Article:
[Show abstract][Hide abstract] ABSTRACT: Background
Malaria endemicity in the archipelago of Indonesia varies substantially across regions. Following the government’s plan for a malaria elimination programme in Indonesia, baseline malaria surveys were conducted in Mamuju District, West Sulawesi Province, Indonesia to re-assess the malaria situation prior to the establishment of an evidence-based malaria elimination programme in the area. The present study aims to determine the antibody response to three merozoite antigens among the inhabitants of the district.
Antibodies were measured following elution from filter-paper blood spots collected during cross-sectional surveys in the dry and wet season in 2010. Enzyme-linked immunosorbent assays using three merozoite antigens, MSP2, EBA175 and PfRh2a were conducted. A positivity threshold was determined by samples from unexposed individuals and the difference in antibody level against each antigen and correlation of antibody level in different age groups and seasons were statistically analysed.
A total of 497 subjects, 248 in dry and 249 in wet season, aged between 0.6 and 78 years were included. The prevalence of positive antibody responses to MSP2, EBA175 and PfRh2a antigens in dry season were 27.82, 27.42 and 25.81%, respectively. In wet season, the antibody prevalences were 64.26, 64.66 and 61.45%. The antibody levels to the three antigens were all higher in older age groups and also significantly higher in the wet season. The antibody levels also correlated positively with the Plasmodium falciparum infection status of the subjects.
MSP2, EBA175 and PfRh2a induce antibody responses among the subjects in Mamuju District, and the prevalence is significantly higher in wet season. The level of antibody also correlates significantly with age and malaria positivity. The overall results indicate the antigens might be used as a target for vaccines against P. falciparum infection and as markers for malaria exposure.
[Show abstract][Hide abstract] ABSTRACT: Patients with suspected pulmonary tuberculosis (TB) visiting government TB diagnostic and treatment centres in Makassar City, South Sulawesi Province, Indonesia, from February to October 2008 were included in the study.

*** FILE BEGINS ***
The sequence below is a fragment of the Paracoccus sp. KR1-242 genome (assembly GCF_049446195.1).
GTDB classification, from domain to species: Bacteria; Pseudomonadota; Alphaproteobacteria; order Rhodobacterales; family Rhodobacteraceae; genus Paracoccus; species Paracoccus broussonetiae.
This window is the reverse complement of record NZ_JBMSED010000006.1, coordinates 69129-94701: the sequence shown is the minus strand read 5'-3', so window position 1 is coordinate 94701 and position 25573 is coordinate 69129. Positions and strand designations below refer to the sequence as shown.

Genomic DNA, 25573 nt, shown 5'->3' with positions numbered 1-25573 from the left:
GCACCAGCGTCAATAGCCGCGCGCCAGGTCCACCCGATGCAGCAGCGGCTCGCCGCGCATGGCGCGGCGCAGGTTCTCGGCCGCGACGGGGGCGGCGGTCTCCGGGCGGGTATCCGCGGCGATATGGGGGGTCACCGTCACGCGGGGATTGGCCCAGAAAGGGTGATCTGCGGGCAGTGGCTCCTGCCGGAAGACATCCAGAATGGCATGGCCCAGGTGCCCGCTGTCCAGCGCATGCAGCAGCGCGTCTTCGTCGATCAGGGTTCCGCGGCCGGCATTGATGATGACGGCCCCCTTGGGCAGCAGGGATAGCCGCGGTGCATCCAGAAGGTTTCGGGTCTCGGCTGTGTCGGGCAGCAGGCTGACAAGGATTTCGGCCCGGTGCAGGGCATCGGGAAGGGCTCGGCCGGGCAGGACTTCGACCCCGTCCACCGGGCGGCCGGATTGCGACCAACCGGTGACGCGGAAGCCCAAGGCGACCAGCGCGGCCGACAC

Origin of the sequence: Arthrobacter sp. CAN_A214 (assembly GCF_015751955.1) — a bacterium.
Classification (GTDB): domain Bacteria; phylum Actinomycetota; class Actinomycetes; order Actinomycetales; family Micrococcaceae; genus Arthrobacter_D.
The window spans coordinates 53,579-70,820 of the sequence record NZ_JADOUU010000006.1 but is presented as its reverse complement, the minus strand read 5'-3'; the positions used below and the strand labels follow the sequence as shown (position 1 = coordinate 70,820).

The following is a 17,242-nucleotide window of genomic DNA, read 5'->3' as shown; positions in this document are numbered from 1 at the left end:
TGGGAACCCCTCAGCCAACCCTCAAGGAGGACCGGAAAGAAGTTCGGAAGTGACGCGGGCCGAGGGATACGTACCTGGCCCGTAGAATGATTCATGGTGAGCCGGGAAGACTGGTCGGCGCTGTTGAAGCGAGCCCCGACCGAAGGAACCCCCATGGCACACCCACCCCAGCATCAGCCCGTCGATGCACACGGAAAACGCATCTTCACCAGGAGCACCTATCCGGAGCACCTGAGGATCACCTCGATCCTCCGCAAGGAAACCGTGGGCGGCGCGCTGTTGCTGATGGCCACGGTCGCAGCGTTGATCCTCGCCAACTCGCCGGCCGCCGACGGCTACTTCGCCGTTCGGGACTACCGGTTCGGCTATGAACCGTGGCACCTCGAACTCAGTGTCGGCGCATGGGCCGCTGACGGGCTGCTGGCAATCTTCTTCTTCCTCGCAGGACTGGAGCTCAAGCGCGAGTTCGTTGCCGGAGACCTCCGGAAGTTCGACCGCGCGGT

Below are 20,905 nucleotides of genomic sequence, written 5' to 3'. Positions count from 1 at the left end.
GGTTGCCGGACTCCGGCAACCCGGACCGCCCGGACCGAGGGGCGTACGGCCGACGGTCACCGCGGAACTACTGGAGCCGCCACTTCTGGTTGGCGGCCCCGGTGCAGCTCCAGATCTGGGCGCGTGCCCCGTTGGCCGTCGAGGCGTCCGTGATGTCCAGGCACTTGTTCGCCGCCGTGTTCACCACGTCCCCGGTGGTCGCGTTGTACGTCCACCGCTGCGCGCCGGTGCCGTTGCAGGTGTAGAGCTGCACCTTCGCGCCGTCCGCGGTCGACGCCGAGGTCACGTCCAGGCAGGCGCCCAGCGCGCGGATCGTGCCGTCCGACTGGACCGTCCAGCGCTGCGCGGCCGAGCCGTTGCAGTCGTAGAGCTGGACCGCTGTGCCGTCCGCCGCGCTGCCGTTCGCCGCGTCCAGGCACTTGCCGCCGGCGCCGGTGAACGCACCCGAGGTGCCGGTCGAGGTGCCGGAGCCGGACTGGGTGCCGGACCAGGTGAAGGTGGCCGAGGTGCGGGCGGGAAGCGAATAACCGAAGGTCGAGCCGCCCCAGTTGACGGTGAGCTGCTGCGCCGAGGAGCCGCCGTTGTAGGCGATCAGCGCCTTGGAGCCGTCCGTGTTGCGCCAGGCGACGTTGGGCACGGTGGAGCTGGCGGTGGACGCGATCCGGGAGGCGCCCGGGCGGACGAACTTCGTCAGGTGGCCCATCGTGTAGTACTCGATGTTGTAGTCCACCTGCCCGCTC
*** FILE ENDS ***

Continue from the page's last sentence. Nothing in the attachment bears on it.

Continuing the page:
To determine the distribution of Mycobacterium tuberculosis genotypes in Makassar.
Cross-sectional study. Spoligotyping, mycobacterial interspersed repetitive units-variable number of tandem repeats (MIRU-VNTR) and principal genetic grouping (PGG) were used to genotype the M. tuberculosis clinical isolates.
Among 179 isolates derived from pulmonary TB patients, distribution of spoligotypes comprised the East Africa-Indian (30.2%), T (17.9%), H (12.3%) and Beijing (9.5%) lineages. Other lineages found in smaller proportions were the Latin American-Mediterranean, MANU, S and X lineages. Nineteen isolates (10.6%) could not be grouped into any of the reported lineages or shared types. Single nucleotide polymorphism analysis of katG(463) and gyrA(95) grouped these isolates primarily into PGG1 (9/19, 47%).
Only a few genetically identical clustered isolates were identified within the 9-month study period, and most isolates were genetically diverse. Furthermore, 15 spoligopatterns identified in our study have not been reported previously. To our knowledge, this is the first comprehensive study describing genotypes of M. tuberculosis clinical isolates in Sulawesi.
The International Journal of Tuberculosis and Lung Disease 11/2012; 16(11):1441-8. DOI:10.5588/ijtld.12.0055 · 2.32 Impact Factor
[Show abstract][Hide abstract] ABSTRACT: Government tuberculosis (TB) diagnostic and treatment centres, Makassar, Indonesia.
To determine the proportions and patterns of resistance to commonly used TB drugs (isoniazid [INH], rifampicin, ethambutol and streptomycin) among pulmonary TB patients and assess potential risk factors for drug resistance.
Of 657 recruited patients, 234 were culture-positive. Drug susceptibility testing (DST) results were available for 216 patients. Among these, 197 were infected with Mycobacterium tuberculosis complex (145 new and 52 previously treated). Isolates from 89 new (61.4%) and 31 previously treated (59.6%) patients were susceptible to all four drugs. Resistance to INH was high among both patient groups (28.3% of new vs. 34.6% of previously treated). Multidrug-resistant TB (MDR-TB) cases accounted for respectively 4.1% and 19.2% of these patients. Resistance to >2 drugs was high among previously treated patients (19.2%). MDR-TB cases were more likely to have a history of excess alcohol use (adjusted OR 4.01, 95%CI 1.28-12.53) and previous TB treatment (adjusted OR 6.28, 95%CI 2.01-19.64).
Regardless of previous treatment history, many culture-positive TB patients were infected with INH-resistant isolates, and a significant proportion of previously treated patients were infected with MDR-TB. Treating culture-positive TB patients, especially previously treated patients, based on DST results should therefore be considered.
The International Journal of Tuberculosis and Lung Disease 04/2011; 15(4):489-95. DOI:10.5588/ijtld.09.0730 · 2.32 Impact Factor